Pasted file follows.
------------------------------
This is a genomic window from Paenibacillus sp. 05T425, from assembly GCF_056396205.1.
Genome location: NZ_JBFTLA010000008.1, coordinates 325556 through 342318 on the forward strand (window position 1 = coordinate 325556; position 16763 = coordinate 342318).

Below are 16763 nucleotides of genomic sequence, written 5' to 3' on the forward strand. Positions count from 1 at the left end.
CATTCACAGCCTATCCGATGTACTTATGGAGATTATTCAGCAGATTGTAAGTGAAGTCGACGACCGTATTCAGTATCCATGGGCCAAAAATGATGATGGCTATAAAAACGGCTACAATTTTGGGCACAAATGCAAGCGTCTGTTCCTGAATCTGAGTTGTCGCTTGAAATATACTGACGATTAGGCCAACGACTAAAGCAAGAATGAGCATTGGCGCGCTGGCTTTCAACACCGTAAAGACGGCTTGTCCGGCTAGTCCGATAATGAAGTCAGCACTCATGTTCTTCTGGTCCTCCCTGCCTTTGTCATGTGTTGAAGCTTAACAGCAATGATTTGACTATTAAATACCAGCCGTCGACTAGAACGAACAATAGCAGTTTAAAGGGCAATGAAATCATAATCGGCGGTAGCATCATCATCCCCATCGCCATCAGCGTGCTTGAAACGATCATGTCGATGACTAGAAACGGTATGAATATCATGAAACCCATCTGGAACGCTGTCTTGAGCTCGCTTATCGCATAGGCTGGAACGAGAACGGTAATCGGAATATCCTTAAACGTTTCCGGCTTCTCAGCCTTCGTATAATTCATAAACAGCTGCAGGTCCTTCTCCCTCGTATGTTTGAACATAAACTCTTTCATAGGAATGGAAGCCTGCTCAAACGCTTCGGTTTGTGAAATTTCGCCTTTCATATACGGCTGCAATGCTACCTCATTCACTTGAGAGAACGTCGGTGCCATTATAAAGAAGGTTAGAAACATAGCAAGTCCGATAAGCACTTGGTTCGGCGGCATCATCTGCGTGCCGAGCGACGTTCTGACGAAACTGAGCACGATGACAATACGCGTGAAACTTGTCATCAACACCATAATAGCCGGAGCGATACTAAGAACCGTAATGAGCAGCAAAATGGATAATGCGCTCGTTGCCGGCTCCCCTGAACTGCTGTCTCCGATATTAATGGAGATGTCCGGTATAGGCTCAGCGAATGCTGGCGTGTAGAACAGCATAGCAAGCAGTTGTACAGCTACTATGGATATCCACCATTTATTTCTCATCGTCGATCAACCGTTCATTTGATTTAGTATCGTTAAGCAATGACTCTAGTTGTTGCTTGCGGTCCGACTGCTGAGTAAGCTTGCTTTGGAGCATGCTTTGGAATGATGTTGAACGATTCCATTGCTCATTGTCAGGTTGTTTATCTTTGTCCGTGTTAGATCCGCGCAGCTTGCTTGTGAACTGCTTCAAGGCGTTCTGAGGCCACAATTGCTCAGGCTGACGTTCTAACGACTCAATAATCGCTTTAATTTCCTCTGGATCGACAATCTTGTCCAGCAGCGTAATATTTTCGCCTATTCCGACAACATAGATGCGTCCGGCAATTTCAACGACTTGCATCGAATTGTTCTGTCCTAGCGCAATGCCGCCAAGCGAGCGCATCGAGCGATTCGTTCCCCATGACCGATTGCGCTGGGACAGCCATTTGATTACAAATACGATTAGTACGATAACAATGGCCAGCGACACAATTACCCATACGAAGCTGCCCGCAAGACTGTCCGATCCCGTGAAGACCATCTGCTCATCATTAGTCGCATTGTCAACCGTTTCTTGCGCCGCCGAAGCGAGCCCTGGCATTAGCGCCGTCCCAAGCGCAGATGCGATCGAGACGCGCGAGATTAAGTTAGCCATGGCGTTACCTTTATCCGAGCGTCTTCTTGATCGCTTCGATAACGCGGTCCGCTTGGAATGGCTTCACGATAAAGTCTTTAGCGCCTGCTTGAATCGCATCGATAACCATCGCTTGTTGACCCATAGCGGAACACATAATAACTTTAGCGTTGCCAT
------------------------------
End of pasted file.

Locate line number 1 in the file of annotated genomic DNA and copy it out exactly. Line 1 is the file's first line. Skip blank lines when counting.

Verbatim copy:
This is a genomic window from Paenibacillus sp. 05T425, from assembly GCF_056396205.1.